2. A refrigerator provided with spaced partitions dividing the interior into separate refrigerating sections. said partitions having ports adjacent the upper and lower ends thereof and imperforate intermediate sections and defining therebetween an air circulation duct common to said sections, a cooling unit in said duct for cooling .the air stream descending therethrough from the upper portions of said sections to the lower portions thereof, and outwardly movable food compartments in said sections arranged in tiers and provided with openings whereby the air ascending from said lower to said upper ports can circulate through said compartments.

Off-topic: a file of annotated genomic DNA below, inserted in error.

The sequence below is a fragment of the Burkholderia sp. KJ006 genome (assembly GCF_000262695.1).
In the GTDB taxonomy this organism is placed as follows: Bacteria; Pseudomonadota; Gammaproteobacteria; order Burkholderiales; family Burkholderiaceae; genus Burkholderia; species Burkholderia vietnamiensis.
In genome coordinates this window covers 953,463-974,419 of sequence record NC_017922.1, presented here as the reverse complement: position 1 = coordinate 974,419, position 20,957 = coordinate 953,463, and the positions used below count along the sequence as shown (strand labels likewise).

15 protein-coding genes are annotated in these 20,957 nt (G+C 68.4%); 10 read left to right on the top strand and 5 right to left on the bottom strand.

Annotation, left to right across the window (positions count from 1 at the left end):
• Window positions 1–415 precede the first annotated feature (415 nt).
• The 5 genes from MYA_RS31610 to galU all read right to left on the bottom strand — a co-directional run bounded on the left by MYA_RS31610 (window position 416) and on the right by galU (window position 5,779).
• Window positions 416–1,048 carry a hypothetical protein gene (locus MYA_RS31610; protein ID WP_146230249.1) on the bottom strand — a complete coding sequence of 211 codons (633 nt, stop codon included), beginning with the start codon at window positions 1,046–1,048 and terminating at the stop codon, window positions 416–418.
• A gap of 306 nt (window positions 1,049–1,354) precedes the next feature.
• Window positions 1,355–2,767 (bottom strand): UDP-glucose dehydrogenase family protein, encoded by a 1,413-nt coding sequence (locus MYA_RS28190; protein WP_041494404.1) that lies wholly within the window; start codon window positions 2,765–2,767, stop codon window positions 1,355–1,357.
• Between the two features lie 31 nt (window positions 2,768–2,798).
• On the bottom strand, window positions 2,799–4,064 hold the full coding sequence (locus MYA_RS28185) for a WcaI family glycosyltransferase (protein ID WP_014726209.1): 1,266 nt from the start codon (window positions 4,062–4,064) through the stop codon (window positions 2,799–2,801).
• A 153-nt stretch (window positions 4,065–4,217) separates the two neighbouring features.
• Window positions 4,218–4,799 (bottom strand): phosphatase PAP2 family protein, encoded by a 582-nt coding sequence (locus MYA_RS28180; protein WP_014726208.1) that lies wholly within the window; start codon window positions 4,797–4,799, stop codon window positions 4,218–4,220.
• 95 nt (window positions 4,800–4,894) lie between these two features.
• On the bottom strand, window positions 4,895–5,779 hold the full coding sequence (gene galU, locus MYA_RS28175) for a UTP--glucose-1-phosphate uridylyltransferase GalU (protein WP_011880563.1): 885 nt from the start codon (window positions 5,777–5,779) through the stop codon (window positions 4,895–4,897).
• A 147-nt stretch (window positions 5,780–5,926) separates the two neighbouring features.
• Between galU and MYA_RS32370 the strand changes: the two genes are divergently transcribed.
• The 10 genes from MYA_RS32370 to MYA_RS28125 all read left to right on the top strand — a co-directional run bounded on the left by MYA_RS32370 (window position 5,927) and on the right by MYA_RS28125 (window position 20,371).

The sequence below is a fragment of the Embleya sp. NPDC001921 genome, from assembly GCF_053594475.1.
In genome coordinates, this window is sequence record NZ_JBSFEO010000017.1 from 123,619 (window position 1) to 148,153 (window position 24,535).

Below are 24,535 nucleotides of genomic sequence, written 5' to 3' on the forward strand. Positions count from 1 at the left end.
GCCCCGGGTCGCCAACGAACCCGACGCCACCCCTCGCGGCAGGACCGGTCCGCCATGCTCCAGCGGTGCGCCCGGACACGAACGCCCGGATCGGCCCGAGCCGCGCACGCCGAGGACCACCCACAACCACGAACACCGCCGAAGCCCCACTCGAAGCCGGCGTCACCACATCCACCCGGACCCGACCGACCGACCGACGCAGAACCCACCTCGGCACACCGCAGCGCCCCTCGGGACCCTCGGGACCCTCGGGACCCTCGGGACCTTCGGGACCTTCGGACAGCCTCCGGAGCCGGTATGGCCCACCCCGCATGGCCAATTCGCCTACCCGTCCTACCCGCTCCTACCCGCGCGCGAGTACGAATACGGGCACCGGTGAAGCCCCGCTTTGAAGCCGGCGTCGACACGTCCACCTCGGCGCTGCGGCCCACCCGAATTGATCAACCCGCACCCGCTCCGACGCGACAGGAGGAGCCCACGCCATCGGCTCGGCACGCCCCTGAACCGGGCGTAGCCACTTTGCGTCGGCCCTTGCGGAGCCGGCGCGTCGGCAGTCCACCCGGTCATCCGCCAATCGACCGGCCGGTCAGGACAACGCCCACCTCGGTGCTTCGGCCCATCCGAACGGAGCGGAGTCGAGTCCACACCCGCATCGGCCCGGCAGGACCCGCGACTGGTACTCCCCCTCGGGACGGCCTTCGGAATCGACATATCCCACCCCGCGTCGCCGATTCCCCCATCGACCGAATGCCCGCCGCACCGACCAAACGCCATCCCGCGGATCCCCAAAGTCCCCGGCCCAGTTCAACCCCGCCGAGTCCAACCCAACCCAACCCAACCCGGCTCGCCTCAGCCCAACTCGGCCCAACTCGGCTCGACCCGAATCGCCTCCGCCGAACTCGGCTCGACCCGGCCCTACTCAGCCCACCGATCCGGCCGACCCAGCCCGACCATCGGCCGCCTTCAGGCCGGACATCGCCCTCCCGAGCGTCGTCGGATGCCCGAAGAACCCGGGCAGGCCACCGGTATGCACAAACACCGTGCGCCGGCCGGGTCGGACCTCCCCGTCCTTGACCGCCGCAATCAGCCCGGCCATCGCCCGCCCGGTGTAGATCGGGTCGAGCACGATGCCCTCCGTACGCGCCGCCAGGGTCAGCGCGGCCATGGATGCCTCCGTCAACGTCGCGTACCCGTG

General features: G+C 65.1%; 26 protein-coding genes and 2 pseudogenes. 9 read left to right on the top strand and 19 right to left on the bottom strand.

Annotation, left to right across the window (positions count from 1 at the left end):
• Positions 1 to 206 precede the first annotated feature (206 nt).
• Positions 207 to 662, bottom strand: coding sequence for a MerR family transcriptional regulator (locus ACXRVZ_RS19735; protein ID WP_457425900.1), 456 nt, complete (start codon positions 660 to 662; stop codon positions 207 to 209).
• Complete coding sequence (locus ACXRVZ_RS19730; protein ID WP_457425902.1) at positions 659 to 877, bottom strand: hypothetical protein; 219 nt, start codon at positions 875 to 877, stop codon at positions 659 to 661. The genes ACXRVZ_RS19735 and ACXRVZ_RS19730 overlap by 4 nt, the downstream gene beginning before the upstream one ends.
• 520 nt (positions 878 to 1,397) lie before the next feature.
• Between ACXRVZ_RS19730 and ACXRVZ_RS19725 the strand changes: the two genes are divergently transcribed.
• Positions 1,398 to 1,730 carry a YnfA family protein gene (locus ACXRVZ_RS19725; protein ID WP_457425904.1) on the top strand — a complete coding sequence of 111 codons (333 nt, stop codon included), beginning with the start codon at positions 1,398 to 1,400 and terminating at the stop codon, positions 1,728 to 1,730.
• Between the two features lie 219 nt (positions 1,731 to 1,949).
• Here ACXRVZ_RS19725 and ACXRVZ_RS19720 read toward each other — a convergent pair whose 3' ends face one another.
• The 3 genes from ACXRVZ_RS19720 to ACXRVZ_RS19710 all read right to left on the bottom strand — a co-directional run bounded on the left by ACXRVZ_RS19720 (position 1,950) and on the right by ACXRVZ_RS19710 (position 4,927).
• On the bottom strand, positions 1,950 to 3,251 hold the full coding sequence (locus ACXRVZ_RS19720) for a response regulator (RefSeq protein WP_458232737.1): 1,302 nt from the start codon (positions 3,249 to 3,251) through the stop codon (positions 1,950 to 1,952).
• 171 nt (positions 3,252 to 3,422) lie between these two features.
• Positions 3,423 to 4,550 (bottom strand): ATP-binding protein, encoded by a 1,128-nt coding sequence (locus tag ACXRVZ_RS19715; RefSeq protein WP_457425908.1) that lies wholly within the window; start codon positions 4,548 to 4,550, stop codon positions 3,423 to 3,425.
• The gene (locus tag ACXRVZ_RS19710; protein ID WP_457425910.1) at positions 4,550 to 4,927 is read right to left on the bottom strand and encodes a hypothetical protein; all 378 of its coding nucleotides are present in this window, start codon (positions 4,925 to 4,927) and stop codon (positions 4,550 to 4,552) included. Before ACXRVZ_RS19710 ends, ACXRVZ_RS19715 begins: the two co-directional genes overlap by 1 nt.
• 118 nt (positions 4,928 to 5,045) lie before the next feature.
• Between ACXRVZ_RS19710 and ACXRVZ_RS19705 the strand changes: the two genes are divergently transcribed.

3. A refrigerator provided with spaced parti through said outlets into the respective sections and upwardly through the latter and through said inlets into said duct, and a laterally adjustable baiile disposed adjacent one end of said partitions for controlling the flow of air through the adjacent ports.
. PAUL C. WARREN.